Unmasking the Falsehoods Behind the Smear Campaign Against Greta Thunberg

The article in the Boston Herald discusses the recent violence committe d against Israeli civilians by Hamas on October 7, and how Greta Thunberg has added to the pain and anguish with her comments on the situation.

Greta Thunberg, a well-known climate change activist, tweeted that the Israeli government should be held accountable for its actions against the Palestinians. She wrote, “we must continue to point out Israel’s violations of international law.”

This tweet has been seen as a direct attack on Israel, with the Boston Herald writer asserting that it is an “exceptionally cruel blow” to the Jewish people. The article argues that the international community should focus on the violence being committed by Hamas rather than making accusations against the Israeli government.

The Boston Herald article has sparked a debate about the role of Greta Thunberg in the Middle East conflict and the responsibility of the international community to take action to protect civilians in the region. It has also raised questions about the use of social media to spread messages of hate and intolerance.

Thunberg is a young Swede who is best known for spearheading a worldwide youth climate change movement at the age of 15. She went on strike every Friday to draw attention to the global climate crisis. Unless she has some secret life that none of us knows about, Thunberg’s comparison to the October 7 Hamas attackers strikes me as a tasteless attempt to trivialise war crimes.

But it wasn’t just the right-wing media that accused the now-20-year-old anti-Zionist activist of being anti-Semitic. A number of supposedly serious voices joined the chorus. In a press release, the Simon Wiesenthal centre (SWC) blasted Thunberg for allegedly transforming a climate conference in Amsterdam into a pro-Hamas rally. “Greta Thunberg has helped to spread cancerous and harmful anti-Jewish stereotypes on the streets of Amsterdam, where the Nazis deported and gassed Jewish citizens,” the SWC said, adding that Thunberg had legitimized “genocide at a time when anti-Semitic violent hate crimes are on the rise in Europe.”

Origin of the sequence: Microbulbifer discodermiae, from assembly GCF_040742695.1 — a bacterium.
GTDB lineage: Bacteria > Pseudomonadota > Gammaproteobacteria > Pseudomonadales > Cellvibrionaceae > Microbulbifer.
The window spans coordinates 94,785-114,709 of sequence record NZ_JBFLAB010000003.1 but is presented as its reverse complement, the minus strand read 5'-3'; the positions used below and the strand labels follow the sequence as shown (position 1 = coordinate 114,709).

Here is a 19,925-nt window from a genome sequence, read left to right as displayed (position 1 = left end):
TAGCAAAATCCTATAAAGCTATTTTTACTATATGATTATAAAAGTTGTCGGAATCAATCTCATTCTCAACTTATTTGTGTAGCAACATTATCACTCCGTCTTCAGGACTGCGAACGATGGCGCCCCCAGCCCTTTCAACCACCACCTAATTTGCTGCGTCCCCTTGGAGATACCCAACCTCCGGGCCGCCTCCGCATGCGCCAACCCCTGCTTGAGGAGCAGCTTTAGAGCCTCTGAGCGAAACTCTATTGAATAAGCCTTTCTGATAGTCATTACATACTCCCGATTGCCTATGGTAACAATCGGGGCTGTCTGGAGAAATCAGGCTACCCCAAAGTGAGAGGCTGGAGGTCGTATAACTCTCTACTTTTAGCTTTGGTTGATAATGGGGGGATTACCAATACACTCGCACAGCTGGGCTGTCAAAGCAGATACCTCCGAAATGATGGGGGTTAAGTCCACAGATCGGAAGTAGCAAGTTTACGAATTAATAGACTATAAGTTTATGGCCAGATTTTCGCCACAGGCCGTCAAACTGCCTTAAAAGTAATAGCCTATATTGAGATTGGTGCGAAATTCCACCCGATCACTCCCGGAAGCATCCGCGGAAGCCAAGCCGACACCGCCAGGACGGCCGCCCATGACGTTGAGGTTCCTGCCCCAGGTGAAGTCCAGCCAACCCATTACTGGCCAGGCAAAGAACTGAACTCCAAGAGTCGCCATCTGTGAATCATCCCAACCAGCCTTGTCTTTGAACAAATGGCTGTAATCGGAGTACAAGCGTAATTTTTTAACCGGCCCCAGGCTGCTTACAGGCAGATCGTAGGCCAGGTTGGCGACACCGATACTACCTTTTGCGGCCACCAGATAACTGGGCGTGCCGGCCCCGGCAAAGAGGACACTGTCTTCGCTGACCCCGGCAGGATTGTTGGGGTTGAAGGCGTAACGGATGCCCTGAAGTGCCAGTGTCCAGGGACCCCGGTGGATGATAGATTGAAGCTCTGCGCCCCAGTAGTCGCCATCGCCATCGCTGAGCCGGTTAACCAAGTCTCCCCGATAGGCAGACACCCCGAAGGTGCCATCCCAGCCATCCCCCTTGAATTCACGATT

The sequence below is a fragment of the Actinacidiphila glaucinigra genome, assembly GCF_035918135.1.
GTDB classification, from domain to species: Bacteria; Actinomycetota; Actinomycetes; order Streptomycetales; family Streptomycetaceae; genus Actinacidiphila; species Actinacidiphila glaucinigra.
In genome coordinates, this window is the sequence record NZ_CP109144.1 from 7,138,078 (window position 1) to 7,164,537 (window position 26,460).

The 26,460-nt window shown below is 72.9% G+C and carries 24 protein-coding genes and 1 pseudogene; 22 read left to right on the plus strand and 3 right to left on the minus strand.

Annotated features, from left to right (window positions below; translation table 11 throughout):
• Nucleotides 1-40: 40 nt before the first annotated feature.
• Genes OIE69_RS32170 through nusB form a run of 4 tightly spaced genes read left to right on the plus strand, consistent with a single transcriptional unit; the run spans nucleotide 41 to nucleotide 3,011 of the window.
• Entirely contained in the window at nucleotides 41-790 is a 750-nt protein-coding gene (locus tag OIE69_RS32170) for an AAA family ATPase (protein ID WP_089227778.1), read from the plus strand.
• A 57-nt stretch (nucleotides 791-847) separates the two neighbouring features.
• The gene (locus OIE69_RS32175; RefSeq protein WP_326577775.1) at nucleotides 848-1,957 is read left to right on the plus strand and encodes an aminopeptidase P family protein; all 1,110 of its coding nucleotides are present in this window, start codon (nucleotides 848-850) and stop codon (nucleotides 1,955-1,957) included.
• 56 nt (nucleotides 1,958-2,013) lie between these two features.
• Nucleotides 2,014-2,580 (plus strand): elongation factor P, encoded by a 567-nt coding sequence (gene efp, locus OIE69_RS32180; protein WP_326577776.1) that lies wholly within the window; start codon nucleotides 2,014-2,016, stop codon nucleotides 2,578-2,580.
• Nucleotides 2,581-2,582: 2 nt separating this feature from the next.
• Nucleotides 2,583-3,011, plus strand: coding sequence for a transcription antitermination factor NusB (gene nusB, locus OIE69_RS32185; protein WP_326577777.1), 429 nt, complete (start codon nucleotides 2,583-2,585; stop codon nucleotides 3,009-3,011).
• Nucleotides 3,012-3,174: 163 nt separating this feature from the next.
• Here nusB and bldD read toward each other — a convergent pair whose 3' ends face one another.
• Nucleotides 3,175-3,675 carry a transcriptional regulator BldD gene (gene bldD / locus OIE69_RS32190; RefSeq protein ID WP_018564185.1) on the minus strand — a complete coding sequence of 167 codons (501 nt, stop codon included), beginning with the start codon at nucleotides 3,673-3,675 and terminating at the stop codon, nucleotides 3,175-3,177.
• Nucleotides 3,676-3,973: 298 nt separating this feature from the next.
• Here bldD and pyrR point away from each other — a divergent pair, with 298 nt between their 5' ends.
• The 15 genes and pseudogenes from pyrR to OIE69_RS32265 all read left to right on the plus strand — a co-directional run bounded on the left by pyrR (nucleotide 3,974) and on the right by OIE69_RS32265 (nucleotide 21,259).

Greta Thunberg was labelled an anti-Semite by Germany’s Commissioner for Jewish Life and the Fight against Antisemitism, who said she had made statements that are “undoubtedly anti-Semitic,” and the Israeli government made fun of her on Twitter and removed all references to her from school curricula in a frightening authoritarian move. Der Spiegel asked whether Thunberg was an antisemite or simply incredibly

The Israeli state eagerly pushes the narrative that criticism of the occupation of Gaza, or even the killing of over 15,000 Gazans since the October 7th terrorist attack by Hamas, is anti-Semitic. But this narrative is also wrong. Thunberg is not alone in opposing the Israeli government. Many Jewish intellectuals and activists, as well as Middle Eastern immigrants, have been among the most forceful voices in the US in calling for cease-fires and solidarity with Gazans. Jewish Voices for Peace (JVP) calls the comparison between anti-zionism and anti-Semitism “unacceptable,” and says that by equating them, the Israeli government “allows itself to escape responsibility for its actions and policies that violate the rights of the Palestinians.”